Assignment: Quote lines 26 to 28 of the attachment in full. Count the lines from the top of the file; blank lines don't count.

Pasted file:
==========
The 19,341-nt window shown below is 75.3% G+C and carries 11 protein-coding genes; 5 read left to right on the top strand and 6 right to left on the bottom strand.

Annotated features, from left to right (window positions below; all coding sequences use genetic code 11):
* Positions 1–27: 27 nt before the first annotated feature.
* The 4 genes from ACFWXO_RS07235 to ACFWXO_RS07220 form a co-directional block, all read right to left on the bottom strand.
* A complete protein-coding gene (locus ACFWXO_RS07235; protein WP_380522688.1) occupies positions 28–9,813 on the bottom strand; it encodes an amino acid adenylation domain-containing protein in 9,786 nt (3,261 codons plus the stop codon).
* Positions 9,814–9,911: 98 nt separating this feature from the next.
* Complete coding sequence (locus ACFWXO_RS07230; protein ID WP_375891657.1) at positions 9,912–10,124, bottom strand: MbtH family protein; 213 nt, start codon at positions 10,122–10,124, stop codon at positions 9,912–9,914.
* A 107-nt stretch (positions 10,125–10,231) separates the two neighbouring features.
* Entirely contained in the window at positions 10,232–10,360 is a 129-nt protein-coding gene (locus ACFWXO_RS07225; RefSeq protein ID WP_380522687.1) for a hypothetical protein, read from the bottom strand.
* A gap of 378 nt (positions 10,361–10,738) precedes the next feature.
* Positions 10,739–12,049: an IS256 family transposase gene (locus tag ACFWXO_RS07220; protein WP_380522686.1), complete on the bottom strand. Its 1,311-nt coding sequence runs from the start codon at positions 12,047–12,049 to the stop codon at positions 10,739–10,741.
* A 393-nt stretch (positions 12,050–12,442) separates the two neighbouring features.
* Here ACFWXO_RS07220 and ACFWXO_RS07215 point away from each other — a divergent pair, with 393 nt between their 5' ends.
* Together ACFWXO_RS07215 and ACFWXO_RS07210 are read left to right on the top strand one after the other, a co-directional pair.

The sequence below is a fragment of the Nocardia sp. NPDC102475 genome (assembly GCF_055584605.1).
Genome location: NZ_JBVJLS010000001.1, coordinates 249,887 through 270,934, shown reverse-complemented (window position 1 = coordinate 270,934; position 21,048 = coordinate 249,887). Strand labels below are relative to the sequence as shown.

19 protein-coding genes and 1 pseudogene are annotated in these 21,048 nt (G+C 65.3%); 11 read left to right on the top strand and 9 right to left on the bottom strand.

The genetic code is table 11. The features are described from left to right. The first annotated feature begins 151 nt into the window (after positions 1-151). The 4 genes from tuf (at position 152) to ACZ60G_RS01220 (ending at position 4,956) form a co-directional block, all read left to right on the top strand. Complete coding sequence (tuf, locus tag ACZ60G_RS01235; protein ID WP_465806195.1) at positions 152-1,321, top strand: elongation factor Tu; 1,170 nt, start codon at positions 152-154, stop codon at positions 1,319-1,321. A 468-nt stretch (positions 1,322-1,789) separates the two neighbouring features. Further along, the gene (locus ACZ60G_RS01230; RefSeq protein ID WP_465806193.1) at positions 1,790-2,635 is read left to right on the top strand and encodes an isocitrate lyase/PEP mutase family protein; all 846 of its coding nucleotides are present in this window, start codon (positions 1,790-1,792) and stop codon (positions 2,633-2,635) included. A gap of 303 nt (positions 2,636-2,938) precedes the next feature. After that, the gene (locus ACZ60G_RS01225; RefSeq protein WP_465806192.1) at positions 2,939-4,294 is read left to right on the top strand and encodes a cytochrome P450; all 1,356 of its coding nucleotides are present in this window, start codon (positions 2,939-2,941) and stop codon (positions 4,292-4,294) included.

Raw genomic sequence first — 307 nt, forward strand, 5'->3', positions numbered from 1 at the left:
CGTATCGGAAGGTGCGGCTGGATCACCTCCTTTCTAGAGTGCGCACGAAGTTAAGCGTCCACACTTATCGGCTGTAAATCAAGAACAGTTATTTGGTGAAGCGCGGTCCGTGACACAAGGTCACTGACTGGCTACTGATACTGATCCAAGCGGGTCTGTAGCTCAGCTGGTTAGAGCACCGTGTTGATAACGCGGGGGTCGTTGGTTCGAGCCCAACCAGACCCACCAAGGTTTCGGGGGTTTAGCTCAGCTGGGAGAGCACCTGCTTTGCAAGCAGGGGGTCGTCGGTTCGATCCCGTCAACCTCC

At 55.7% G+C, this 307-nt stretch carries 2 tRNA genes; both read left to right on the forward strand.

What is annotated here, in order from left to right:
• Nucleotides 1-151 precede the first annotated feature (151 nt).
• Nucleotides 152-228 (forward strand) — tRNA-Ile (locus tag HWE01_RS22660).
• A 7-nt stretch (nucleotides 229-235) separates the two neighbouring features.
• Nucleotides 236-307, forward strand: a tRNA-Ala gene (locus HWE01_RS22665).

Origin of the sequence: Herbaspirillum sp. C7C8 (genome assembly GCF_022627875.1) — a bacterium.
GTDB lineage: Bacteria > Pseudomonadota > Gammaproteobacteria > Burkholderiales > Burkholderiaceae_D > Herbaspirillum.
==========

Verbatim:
• Nucleotides 236-307, forward strand: a tRNA-Ala gene (locus HWE01_RS22665).

Origin of the sequence: Herbaspirillum sp. C7C8 (genome assembly GCF_022627875.1) — a bacterium.
GTDB lineage: Bacteria > Pseudomonadota > Gammaproteobacteria > Burkholderiales > Burkholderiaceae_D > Herbaspirillum.